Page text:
Shadows Alter Facial Expressions of Noh Masks

Nobuyuki Kawai, Hiromitsu Miyata, Ritsuko Nishimura, Kazuo Okanoya

Research output: Contribution to journalArticle

3 Citations (Scopus)

Abstract

Background:A Noh mask, worn by expert actors during performance on the Japanese traditional Noh drama, conveys various emotional expressions despite its fixed physical properties. How does the mask change its expressions? Shadows change subtly during the actual Noh drama, which plays a key role in creating elusive artistic enchantment. We here describe evidence from two experiments regarding how attached shadows of the Noh masks influence the observers' recognition of the emotional expressions.Methodology/Principal Findings:In Experiment 1, neutral-faced Noh masks having the attached shadows of the happy/sad masks were recognized as bearing happy/sad expressions, respectively. This was true for all four types of masks each of which represented a character differing in sex and age, even though the original characteristics of the masks also greatly influenced the evaluation of emotions. Experiment 2 further revealed that frontal Noh mask images having shadows of upward/downward tilted masks were evaluated as sad/happy, respectively. This was consistent with outcomes from preceding studies using actually tilted Noh mask images.Conclusions/Significance:Results from the two experiments concur that purely manipulating attached shadows of the different types of Noh masks significantly alters the emotion recognition. These findings go in line with the mysterious facial expressions observed in Western paintings, such as the elusive qualities of Mona Lisa's smile. They also agree with the aesthetic principle of Japanese traditional art "yugen (profound grace and subtlety)", which highly appreciates subtle emotional expressions in the darkness.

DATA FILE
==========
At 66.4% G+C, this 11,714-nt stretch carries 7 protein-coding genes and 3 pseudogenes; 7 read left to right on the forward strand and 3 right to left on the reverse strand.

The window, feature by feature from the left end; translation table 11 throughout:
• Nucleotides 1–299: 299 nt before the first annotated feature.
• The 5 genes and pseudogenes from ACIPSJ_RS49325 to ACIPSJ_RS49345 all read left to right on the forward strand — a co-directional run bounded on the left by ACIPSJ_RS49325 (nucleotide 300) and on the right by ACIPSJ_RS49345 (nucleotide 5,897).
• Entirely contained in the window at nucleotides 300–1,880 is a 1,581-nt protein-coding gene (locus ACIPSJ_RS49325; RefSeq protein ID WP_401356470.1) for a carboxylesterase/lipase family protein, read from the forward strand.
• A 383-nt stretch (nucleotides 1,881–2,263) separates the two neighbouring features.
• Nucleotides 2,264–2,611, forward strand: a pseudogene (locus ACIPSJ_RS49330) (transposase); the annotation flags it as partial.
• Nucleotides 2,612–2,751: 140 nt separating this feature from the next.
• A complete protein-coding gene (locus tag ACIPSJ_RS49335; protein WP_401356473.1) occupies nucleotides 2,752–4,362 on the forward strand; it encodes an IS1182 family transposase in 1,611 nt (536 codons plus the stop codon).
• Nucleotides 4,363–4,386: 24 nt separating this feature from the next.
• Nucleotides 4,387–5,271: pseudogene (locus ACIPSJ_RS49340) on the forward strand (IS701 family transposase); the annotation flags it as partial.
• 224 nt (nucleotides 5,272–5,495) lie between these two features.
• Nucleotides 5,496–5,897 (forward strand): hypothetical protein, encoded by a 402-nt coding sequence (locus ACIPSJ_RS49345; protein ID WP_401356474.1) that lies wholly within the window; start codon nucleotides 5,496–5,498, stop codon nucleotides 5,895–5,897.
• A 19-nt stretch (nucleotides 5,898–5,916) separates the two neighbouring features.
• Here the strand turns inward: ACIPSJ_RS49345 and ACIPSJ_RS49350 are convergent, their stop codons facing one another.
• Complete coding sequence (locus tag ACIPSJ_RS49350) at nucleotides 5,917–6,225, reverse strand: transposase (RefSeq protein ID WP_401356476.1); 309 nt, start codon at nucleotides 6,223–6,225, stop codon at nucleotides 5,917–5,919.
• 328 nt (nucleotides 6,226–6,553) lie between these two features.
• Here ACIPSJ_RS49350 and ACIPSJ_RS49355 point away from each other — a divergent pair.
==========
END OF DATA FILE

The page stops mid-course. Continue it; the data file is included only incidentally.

Original languageEnglish
Article numbere71389
JournalPLoS One
Volume8
Issue number8
DOIs
Publication statusPublished - 2013 Aug 7
Externally publishedYes

Fingerprint

Facial Expression
emotions
Masks
aesthetics
arts
physical properties
gender
Drama
Emotions
Bearings (structural)
Experiments
methodology
Paintings
Darkness
Painting
Art
Esthetics
Physical properties
Outcome Assessment (Health Care)

ASJC Scopus subject areas

  • Medicine(all)
  • Biochemistry, Genetics and Molecular Biology(all)
  • Agricultural and Biological Sciences(all)

Cite this

Shadows Alter Facial Expressions of Noh Masks. / Kawai, Nobuyuki; Miyata, Hiromitsu; Nishimura, Ritsuko; Okanoya, Kazuo.

In: PLoS One, Vol. 8, No. 8, e71389, 07.08.2013.

Research output: Contribution to journalArticle

Kawai, Nobuyuki ; Miyata, Hiromitsu ; Nishimura, Ritsuko ; Okanoya, Kazuo. / Shadows Alter Facial Expressions of Noh Masks. In: PLoS One. 2013 ; Vol. 8, No. 8.
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